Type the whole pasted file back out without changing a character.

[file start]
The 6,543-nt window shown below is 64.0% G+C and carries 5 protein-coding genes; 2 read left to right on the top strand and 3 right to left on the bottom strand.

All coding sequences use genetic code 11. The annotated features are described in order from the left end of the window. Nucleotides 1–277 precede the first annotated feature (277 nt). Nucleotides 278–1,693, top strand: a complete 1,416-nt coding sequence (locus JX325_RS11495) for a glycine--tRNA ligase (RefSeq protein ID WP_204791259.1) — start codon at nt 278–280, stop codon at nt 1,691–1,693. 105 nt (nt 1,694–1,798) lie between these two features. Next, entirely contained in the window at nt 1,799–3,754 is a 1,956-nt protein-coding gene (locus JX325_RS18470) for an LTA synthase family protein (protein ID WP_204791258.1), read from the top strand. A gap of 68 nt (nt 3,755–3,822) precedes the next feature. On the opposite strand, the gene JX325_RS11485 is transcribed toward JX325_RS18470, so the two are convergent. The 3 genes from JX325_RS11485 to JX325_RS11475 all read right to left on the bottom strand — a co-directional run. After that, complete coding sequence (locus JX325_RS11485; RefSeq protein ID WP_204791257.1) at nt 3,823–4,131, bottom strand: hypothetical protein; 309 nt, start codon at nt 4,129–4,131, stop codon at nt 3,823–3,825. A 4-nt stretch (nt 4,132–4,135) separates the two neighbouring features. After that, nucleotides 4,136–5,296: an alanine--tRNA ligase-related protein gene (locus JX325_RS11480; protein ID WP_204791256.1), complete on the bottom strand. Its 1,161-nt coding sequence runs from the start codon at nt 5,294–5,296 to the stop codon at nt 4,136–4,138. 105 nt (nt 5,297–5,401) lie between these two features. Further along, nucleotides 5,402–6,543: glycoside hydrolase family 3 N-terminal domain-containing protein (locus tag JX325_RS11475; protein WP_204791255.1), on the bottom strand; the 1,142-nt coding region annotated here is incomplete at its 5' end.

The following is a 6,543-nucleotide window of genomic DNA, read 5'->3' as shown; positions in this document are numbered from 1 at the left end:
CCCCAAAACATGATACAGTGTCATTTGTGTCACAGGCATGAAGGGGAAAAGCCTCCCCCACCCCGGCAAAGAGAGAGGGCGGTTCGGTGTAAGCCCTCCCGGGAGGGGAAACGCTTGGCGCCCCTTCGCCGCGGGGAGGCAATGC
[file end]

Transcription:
The 6,543-nt window shown below is 64.0% G+C and carries 5 protein-coding genes; 2 read left to right on the top strand and 3 right to left on the bottom strand.

All coding sequences use genetic code 11. The annotated features are described in order from the left end of the window. Nucleotides 1–277 precede the first annotated feature (277 nt). Nucleotides 278–1,693, top strand: a complete 1,416-nt coding sequence (locus JX325_RS11495) for a glycine--tRNA ligase (RefSeq protein ID WP_204791259.1) — start codon at nt 278–280, stop codon at nt 1,691–1,693. 105 nt (nt 1,694–1,798) lie between these two features. Next, entirely contained in the window at nt 1,799–3,754 is a 1,956-nt protein-coding gene (locus JX325_RS18470) for an LTA synthase family protein (protein ID WP_204791258.1), read from the top strand. A gap of 68 nt (nt 3,755–3,822) precedes the next feature. On the opposite strand, the gene JX325_RS11485 is transcribed toward JX325_RS18470, so the two are convergent. The 3 genes from JX325_RS11485 to JX325_RS11475 all read right to left on the bottom strand — a co-directional run. After that, complete coding sequence (locus JX325_RS11485; RefSeq protein ID WP_204791257.1) at nt 3,823–4,131, bottom strand: hypothetical protein; 309 nt, start codon at nt 4,129–4,131, stop codon at nt 3,823–3,825. A 4-nt stretch (nt 4,132–4,135) separates the two neighbouring features. After that, nucleotides 4,136–5,296: an alanine--tRNA ligase-related protein gene (locus JX325_RS11480; protein ID WP_204791256.1), complete on the bottom strand. Its 1,161-nt coding sequence runs from the start codon at nt 5,294–5,296 to the stop codon at nt 4,136–4,138. 105 nt (nt 5,297–5,401) lie between these two features. Further along, nucleotides 5,402–6,543: glycoside hydrolase family 3 N-terminal domain-containing protein (locus tag JX325_RS11475; protein WP_204791255.1), on the bottom strand; the 1,142-nt coding region annotated here is incomplete at its 5' end.

The following is a 6,543-nucleotide window of genomic DNA, read 5'->3' as shown; positions in this document are numbered from 1 at the left end:
CCCCAAAACATGATACAGTGTCATTTGTGTCACAGGCATGAAGGGGAAAAGCCTCCCCCACCCCGGCAAAGAGAGAGGGCGGTTCGGTGTAAGCCCTCCCGGGAGGGGAAACGCTTGGCGCCCCTTCGCCGCGGGGAGGCAATGC